“How low will they go?” Pretty damned low. The Republican party “establishment,” represented by Senate Majority Leader, Mitch McConnell – and motivated by some masochistic and futile instinct to appease and regain the affections of the MAGA folks, the most paranoid, misbegotten, and extreme wing of the Republican Party – has gone all in with its support for mumbling, dingbat theocrat and Alabama Senate candidate Roy Moore.
Two new polls show Roy Moore reestablishing a lead over Doug Jones in the Alabama special Senate race. A not surprising reversion toward the Republican mean in Alabama politics, but well worth parsing for insights into the election dynamics in the state going forward. Here are some details about the polls. A Raycom News Network/Strategy Research poll conducted on November 20 shows Roy Moore with a 47% to 45% lead over Doug Jones.
Our political leaders endorse the idea that government ought to decide what is best for us. It is widely accepted that government’s job is to protect the individual, not from being harmed by others, but from harming himself. So we must be discouraged from, say, freely gambling or buying cigarettes. We cannot live in a home unless it includes a carbon monoxide detector. Our government nannies stop us from being able to buy certain foods that contain “too much” sugar or salt.
Muck Rack makes it simple to find people, tweets, or articles that mention any name, keyword, company, hashtag etc. We've compiled this guide to help you make the most of your search.
Selecting a term
Start searching tweets, articles from media outlets, articles mentioned in tweets, journalists'
names, titles and bios with some suggested searches:
Companies or Topics (e.g. iPhone, Microsoft)
Phrases (e.g. "cloud computing") — use quotes to keep the terms together
Twitter handles (e.g. @username) — returns those who have mentioned or replied to
Names (e.g. "David Pogue")
Hashtags (e.g. #sxsw, #london2012)
Bio details (e.g. vegan, Olympics, father)
Muck Rack's Advanced Search allows for many boolean operators.
Find results that mention multiple specified terms, use AND or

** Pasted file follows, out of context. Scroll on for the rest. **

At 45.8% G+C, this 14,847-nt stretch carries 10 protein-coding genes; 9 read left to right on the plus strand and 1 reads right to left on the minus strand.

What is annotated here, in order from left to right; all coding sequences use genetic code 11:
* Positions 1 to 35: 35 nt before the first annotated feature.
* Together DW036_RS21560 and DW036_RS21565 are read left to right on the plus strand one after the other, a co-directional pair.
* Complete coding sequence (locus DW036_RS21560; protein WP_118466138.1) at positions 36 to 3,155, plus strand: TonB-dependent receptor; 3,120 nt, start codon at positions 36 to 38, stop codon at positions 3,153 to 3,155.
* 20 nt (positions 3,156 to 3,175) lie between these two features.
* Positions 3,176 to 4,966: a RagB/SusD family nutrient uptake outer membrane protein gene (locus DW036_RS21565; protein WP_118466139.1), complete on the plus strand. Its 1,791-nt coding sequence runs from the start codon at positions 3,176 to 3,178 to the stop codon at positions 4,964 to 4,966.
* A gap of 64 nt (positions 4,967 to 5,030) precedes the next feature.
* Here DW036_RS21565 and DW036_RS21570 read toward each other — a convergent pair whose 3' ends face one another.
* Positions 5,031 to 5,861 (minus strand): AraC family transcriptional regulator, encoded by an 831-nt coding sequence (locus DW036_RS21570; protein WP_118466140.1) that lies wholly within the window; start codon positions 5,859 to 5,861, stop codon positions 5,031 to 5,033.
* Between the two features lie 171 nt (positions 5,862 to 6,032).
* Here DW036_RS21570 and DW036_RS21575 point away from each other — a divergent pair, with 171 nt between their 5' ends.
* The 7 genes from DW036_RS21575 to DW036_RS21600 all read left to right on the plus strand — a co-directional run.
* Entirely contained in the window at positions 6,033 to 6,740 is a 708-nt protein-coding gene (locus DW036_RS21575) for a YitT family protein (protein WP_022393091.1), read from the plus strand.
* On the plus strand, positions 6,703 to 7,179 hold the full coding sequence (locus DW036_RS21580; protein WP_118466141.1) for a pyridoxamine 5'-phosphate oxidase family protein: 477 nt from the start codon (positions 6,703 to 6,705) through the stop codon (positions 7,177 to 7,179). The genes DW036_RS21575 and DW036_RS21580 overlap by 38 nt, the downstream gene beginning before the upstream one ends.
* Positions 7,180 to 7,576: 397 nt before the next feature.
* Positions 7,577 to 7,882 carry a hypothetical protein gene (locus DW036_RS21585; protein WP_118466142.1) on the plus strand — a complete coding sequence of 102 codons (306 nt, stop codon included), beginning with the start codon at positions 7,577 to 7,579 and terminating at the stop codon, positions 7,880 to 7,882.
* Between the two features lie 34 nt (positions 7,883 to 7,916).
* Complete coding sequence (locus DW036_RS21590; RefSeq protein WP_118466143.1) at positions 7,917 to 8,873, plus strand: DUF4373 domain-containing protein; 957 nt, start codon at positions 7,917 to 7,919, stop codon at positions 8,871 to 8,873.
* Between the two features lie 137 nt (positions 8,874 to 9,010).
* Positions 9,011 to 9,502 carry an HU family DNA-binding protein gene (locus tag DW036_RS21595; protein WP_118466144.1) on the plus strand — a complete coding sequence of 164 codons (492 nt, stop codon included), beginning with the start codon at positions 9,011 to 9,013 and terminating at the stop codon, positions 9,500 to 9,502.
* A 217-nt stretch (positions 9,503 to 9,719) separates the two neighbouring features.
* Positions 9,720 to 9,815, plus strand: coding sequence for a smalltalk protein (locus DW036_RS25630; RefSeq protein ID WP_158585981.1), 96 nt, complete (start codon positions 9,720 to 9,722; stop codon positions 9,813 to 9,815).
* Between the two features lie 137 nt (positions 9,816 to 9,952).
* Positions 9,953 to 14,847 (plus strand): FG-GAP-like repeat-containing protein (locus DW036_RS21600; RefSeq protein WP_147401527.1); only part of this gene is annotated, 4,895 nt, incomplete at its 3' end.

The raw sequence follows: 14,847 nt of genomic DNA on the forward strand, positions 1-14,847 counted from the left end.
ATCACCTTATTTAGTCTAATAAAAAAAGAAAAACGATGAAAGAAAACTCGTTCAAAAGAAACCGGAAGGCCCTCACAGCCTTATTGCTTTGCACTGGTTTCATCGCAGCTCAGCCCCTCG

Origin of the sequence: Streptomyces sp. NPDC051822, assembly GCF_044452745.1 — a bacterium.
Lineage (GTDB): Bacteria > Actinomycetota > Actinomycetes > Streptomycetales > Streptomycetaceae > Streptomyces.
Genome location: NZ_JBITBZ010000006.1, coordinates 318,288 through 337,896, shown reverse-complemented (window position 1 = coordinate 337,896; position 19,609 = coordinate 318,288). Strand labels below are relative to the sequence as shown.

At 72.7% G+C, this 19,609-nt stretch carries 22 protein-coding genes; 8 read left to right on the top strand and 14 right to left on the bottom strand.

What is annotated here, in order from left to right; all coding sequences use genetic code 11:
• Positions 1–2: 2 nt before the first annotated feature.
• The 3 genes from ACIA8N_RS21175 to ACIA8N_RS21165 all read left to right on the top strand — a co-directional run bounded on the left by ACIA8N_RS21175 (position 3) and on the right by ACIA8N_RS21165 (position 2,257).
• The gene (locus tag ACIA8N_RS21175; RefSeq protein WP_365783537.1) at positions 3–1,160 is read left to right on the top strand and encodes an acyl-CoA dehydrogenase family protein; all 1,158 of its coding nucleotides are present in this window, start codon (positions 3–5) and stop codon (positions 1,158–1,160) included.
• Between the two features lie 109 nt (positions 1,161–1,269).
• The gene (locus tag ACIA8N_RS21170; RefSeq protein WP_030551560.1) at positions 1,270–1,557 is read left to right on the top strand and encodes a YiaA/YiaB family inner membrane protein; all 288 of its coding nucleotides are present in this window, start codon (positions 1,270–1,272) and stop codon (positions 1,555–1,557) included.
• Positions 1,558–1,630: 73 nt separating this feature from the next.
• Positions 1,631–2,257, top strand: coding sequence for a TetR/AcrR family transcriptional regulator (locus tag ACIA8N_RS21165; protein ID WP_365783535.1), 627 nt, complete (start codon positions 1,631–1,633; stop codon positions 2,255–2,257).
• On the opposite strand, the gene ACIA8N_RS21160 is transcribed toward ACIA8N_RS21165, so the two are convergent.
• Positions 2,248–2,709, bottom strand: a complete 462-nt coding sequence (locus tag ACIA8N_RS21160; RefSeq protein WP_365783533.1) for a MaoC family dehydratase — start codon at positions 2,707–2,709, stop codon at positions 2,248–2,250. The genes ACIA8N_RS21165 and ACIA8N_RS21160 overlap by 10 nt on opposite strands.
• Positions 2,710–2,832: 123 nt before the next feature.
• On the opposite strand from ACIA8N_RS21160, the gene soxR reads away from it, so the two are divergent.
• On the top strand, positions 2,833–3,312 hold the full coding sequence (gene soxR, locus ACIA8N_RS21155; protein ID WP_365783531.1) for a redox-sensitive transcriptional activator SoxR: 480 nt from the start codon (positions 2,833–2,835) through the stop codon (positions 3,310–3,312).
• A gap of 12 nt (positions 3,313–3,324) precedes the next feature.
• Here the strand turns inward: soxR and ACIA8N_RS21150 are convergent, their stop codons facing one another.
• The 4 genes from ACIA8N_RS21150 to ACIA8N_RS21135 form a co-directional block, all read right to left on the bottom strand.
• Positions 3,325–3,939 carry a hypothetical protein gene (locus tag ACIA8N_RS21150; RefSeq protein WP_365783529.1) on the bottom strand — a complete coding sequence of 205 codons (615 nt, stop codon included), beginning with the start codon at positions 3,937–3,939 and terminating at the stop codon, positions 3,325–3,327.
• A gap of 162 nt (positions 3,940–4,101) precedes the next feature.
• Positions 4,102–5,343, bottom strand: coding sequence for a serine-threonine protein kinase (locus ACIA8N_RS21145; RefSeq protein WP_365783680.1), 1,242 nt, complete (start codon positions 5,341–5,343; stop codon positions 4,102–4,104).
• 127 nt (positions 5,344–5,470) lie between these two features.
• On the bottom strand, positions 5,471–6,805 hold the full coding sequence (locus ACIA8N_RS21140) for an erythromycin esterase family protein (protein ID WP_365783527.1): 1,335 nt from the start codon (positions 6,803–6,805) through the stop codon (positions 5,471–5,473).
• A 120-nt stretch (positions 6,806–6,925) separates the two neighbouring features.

+. For example, ensure each result contains both Elon Musk and Mark Zuckerberg by
searching Musk AND Zuckerberg or Musk + Zuckerberg.
Use the operators OR or , to broaden your search when you'd like either of
multiple terms to appear in results. (This is the default behavior of our search when no operators
are used). For example, results will contain either cake or cookie by searching cake OR cookie or cake,cookie
Use NOT or - to subtract results from your search. For
example, searching Disney will yield results about the Walt Disney Company as well as Walt Disney
World Resort. To exclude mentions of Disney World, search for Disney -World or Disney
When using one of these operators with a phrase, enclose it in quotation marks. For example, you can
find results about smartphones excluding Apple's iPhone 4S by searching smartphone -"iPhone
Exact case matching or punctuation
If you're searching for a brand name or keyword that relies on specific punctuation marks or capitalization, you can
find results that match your exact query by adding matchcase: before the keyword you're searching for, like matchcase:E*TRADE .
Use parentheses to separate multiple
boolean phrases. For example, to find journalists talking about having fun in Disney World or
Disneyland, search for ("disney world" OR disneyland) AND fun.
An asterisk can be used to search for any variation of a root word truncated by the asterisk. For example, searching for admin* will return results for administrator, administration, administer, administered, etc.
A near operator is an AND operator where you can control the distance between the words. You can vary the distance the near operation uses by adding a forward slash and number (between 0-99) such as strawberries NEAR/10 "whipped cream", which means the strawberries must exist within 10 words of "whipped cream".